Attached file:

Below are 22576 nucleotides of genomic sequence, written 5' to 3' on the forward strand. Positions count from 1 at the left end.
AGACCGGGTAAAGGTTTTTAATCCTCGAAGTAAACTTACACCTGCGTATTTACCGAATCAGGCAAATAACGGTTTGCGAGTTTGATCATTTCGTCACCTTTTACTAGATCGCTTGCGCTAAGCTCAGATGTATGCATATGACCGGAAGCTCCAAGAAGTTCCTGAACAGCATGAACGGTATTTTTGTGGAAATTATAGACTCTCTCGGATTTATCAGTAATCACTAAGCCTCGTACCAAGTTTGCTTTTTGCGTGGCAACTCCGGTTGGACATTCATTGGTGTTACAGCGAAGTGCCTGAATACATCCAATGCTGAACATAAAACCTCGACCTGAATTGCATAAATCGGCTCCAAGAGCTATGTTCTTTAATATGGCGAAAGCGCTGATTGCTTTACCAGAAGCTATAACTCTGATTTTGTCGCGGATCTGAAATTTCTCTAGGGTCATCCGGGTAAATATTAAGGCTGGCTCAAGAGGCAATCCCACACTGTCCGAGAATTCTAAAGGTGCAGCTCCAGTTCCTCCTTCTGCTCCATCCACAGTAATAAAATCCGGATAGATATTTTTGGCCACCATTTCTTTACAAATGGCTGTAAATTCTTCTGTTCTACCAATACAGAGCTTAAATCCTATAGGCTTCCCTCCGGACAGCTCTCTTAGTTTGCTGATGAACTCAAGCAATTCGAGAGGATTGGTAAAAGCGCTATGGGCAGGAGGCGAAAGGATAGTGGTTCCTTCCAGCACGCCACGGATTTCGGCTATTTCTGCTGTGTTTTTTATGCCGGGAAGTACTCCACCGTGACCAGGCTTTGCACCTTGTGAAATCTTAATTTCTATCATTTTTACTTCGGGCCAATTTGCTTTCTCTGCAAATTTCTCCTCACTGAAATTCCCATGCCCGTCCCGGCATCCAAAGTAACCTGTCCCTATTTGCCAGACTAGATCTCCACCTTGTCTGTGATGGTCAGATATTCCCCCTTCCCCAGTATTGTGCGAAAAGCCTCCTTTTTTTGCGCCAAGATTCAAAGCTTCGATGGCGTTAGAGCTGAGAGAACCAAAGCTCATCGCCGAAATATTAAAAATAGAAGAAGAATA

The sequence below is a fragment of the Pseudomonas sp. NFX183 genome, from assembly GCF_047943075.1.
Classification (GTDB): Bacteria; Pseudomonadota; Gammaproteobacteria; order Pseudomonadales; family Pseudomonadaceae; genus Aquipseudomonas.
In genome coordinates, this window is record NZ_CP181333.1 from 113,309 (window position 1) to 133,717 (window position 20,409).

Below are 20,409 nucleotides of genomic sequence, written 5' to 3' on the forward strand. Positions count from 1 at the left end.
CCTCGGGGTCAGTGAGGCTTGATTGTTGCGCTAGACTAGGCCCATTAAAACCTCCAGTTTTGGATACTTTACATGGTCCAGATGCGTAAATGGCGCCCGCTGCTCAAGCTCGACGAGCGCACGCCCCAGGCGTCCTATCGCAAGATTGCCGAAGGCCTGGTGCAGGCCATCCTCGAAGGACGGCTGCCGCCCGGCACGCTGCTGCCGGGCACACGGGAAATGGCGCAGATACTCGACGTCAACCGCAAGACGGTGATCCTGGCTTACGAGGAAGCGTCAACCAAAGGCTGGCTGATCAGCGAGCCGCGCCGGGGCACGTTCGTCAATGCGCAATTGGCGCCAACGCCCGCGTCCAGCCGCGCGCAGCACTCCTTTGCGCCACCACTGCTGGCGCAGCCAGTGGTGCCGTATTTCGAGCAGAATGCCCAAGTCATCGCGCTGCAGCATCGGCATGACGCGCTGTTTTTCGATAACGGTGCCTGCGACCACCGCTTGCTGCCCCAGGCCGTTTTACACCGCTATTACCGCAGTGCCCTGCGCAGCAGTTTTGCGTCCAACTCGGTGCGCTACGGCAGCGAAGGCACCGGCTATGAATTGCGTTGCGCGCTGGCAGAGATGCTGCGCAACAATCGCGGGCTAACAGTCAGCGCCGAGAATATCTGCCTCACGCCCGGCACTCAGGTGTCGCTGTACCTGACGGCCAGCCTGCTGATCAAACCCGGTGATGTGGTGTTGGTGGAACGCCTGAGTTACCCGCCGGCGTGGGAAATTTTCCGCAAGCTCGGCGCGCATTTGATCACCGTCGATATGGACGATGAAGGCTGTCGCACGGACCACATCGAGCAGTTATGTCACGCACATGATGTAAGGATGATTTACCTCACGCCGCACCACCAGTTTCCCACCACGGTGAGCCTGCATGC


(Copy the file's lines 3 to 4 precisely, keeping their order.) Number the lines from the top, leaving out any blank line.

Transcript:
The sequence below is a fragment of the Pseudomonas sp. NFX183 genome, from assembly GCF_047943075.1.
Classification (GTDB): Bacteria; Pseudomonadota; Gammaproteobacteria; order Pseudomonadales; family Pseudomonadaceae; genus Aquipseudomonas.